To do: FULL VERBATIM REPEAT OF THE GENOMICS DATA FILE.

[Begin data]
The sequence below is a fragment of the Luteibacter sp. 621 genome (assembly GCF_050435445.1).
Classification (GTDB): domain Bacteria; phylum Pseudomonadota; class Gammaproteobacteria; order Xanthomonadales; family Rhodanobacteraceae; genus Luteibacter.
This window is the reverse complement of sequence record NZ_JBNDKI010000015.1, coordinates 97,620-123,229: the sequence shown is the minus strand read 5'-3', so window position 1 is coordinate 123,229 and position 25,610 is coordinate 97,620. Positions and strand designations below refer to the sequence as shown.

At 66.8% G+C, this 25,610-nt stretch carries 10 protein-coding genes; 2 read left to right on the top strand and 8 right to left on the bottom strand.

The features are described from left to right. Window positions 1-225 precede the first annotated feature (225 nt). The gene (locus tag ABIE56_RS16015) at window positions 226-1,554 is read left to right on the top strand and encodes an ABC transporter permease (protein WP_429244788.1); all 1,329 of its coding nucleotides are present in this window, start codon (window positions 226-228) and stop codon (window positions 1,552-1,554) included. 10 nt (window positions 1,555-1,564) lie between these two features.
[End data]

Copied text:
The sequence below is a fragment of the Luteibacter sp. 621 genome (assembly GCF_050435445.1).
Classification (GTDB): domain Bacteria; phylum Pseudomonadota; class Gammaproteobacteria; order Xanthomonadales; family Rhodanobacteraceae; genus Luteibacter.
This window is the reverse complement of sequence record NZ_JBNDKI010000015.1, coordinates 97,620-123,229: the sequence shown is the minus strand read 5'-3', so window position 1 is coordinate 123,229 and position 25,610 is coordinate 97,620. Positions and strand designations below refer to the sequence as shown.

At 66.8% G+C, this 25,610-nt stretch carries 10 protein-coding genes; 2 read left to right on the top strand and 8 right to left on the bottom strand.

The features are described from left to right. Window positions 1-225 precede the first annotated feature (225 nt). The gene (locus tag ABIE56_RS16015) at window positions 226-1,554 is read left to right on the top strand and encodes an ABC transporter permease (protein WP_429244788.1); all 1,329 of its coding nucleotides are present in this window, start codon (window positions 226-228) and stop codon (window positions 1,552-1,554) included. 10 nt (window positions 1,555-1,564) lie between these two features.